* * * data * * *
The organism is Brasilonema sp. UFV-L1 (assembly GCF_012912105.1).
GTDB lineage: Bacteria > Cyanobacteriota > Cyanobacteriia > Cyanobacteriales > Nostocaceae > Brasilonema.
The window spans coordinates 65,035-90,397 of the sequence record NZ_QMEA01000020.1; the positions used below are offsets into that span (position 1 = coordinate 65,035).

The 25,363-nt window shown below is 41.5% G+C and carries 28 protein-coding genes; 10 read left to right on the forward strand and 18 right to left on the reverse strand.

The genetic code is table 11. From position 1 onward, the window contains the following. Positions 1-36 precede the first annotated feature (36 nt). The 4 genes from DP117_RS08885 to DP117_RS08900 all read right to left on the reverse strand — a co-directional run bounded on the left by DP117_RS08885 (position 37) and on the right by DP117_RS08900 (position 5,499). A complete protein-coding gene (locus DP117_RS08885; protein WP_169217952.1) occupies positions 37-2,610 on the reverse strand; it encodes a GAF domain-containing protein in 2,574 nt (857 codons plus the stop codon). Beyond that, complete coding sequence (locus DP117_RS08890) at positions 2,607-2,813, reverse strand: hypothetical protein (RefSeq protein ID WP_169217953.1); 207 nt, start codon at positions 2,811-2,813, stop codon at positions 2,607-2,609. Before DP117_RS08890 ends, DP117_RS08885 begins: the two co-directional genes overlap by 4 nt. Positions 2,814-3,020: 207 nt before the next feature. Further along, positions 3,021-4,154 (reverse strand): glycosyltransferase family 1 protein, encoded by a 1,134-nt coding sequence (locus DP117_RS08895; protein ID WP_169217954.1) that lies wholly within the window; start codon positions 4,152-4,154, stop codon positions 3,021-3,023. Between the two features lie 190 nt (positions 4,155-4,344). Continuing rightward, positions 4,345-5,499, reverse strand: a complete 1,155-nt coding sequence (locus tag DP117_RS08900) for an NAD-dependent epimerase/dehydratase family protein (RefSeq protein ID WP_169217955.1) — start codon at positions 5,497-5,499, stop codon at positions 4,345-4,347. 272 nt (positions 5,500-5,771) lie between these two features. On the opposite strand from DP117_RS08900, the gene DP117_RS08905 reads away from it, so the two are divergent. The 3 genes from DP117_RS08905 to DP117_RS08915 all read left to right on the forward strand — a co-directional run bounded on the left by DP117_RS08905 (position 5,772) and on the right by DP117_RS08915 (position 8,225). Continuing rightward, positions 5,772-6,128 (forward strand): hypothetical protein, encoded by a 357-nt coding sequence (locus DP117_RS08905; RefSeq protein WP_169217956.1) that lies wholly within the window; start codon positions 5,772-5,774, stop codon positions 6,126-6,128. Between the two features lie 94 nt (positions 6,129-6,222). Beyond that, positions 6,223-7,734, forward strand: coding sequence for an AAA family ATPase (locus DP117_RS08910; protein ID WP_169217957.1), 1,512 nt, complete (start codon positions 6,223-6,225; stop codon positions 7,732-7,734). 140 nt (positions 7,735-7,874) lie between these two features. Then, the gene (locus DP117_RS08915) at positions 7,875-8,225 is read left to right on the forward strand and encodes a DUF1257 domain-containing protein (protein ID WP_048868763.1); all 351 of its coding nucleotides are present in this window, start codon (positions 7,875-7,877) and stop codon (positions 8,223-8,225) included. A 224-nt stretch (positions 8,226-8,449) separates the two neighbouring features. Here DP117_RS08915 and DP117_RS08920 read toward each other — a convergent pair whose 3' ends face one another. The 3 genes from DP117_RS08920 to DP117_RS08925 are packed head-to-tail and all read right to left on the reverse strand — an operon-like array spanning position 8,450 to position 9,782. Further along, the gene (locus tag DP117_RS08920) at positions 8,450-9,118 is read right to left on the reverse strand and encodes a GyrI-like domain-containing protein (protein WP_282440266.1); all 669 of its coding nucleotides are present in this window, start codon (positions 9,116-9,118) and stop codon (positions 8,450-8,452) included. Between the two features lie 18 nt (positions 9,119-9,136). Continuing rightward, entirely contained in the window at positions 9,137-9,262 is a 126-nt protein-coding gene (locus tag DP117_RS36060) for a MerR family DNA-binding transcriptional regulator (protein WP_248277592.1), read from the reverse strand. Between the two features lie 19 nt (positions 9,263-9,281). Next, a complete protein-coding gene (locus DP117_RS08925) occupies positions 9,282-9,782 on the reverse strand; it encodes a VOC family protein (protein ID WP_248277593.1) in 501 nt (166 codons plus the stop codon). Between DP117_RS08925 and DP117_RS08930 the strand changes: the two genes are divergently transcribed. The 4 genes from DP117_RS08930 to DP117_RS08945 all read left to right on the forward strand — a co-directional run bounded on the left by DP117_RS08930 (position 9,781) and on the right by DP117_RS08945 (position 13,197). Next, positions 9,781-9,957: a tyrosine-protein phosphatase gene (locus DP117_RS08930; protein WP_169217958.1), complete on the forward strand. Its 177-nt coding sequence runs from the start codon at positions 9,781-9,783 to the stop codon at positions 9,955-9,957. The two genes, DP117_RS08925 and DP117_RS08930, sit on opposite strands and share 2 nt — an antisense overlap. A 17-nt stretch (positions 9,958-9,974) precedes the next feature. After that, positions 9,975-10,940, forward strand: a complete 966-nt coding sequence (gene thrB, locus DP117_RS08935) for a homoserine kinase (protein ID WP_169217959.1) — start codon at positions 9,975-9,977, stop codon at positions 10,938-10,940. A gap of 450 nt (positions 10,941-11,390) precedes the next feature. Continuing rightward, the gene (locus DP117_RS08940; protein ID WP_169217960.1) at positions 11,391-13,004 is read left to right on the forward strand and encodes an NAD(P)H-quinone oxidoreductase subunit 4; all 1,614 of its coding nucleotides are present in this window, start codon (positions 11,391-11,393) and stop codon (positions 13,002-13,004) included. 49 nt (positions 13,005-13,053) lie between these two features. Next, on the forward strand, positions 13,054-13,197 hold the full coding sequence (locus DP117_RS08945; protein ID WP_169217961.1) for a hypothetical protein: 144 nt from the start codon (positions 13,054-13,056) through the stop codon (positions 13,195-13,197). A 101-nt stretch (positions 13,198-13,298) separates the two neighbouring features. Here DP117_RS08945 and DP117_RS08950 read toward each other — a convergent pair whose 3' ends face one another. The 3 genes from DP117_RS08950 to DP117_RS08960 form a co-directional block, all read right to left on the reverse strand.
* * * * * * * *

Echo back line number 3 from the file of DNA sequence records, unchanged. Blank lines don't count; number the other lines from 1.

The window spans coordinates 65,035-90,397 of the sequence record NZ_QMEA01000020.1; the positions used below are offsets into that span (position 1 = coordinate 65,035).